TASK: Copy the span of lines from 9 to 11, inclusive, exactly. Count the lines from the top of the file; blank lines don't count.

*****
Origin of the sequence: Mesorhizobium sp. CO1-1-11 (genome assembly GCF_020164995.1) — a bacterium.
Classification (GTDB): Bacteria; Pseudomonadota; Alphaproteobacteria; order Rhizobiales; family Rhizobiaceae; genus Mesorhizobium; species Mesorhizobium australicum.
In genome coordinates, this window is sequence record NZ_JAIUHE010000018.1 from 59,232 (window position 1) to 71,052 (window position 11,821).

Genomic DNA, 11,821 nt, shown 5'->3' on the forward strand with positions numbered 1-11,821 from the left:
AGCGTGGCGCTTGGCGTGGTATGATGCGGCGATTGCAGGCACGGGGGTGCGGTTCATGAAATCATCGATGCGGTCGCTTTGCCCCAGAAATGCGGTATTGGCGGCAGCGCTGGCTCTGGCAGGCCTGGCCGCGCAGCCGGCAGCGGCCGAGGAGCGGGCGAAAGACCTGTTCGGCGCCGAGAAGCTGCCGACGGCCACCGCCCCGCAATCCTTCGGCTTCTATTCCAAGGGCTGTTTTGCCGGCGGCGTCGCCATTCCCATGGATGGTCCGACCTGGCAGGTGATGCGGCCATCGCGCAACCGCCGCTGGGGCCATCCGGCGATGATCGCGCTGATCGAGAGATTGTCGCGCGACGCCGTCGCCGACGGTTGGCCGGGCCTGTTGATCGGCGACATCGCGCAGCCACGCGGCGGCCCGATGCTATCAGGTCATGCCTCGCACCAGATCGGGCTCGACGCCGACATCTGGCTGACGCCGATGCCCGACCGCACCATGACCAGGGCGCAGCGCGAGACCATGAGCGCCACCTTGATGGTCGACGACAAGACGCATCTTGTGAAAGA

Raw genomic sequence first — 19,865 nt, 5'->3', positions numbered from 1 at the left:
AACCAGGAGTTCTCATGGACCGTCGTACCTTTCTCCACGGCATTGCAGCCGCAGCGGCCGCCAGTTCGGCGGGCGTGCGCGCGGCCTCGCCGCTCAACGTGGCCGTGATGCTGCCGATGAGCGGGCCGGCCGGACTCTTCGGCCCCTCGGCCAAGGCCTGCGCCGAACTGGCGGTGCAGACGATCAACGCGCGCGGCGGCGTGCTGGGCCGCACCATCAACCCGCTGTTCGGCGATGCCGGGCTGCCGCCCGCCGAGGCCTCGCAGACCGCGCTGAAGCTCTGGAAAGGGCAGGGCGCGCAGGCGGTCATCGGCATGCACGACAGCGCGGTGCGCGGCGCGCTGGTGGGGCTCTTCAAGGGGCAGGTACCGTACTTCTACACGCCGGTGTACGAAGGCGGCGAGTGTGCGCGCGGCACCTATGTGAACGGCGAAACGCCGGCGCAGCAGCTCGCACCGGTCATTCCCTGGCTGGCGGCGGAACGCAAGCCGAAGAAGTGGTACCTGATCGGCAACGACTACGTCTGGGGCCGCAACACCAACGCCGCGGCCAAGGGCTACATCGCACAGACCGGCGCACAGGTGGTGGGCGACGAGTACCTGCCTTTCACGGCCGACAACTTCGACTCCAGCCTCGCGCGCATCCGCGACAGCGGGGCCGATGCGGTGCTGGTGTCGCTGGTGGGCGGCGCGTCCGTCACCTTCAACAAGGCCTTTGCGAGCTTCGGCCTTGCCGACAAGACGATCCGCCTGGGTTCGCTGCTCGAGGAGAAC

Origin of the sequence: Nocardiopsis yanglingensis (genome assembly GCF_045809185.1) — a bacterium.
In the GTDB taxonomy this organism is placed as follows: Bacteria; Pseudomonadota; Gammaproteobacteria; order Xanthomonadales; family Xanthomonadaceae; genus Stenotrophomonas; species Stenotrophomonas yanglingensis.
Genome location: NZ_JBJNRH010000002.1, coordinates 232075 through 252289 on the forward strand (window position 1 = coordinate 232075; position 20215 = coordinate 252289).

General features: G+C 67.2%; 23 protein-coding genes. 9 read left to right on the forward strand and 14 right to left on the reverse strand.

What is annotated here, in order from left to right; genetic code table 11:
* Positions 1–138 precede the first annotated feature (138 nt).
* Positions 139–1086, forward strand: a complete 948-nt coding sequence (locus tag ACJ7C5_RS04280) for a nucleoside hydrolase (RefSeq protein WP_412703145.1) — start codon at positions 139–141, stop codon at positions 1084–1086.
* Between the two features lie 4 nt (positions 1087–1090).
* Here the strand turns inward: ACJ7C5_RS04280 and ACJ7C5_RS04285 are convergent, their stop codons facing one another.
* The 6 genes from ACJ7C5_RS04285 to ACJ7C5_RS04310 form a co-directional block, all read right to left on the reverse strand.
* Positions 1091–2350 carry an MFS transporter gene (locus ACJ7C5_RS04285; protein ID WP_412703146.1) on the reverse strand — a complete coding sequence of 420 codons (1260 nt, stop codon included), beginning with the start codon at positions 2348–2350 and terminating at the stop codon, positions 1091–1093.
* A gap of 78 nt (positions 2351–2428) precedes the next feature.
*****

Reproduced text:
In the GTDB taxonomy this organism is placed as follows: Bacteria; Pseudomonadota; Gammaproteobacteria; order Xanthomonadales; family Xanthomonadaceae; genus Stenotrophomonas; species Stenotrophomonas yanglingensis.
Genome location: NZ_JBJNRH010000002.1, coordinates 232075 through 252289 on the forward strand (window position 1 = coordinate 232075; position 20215 = coordinate 252289).

General features: G+C 67.2%; 23 protein-coding genes. 9 read left to right on the forward strand and 14 right to left on the reverse strand.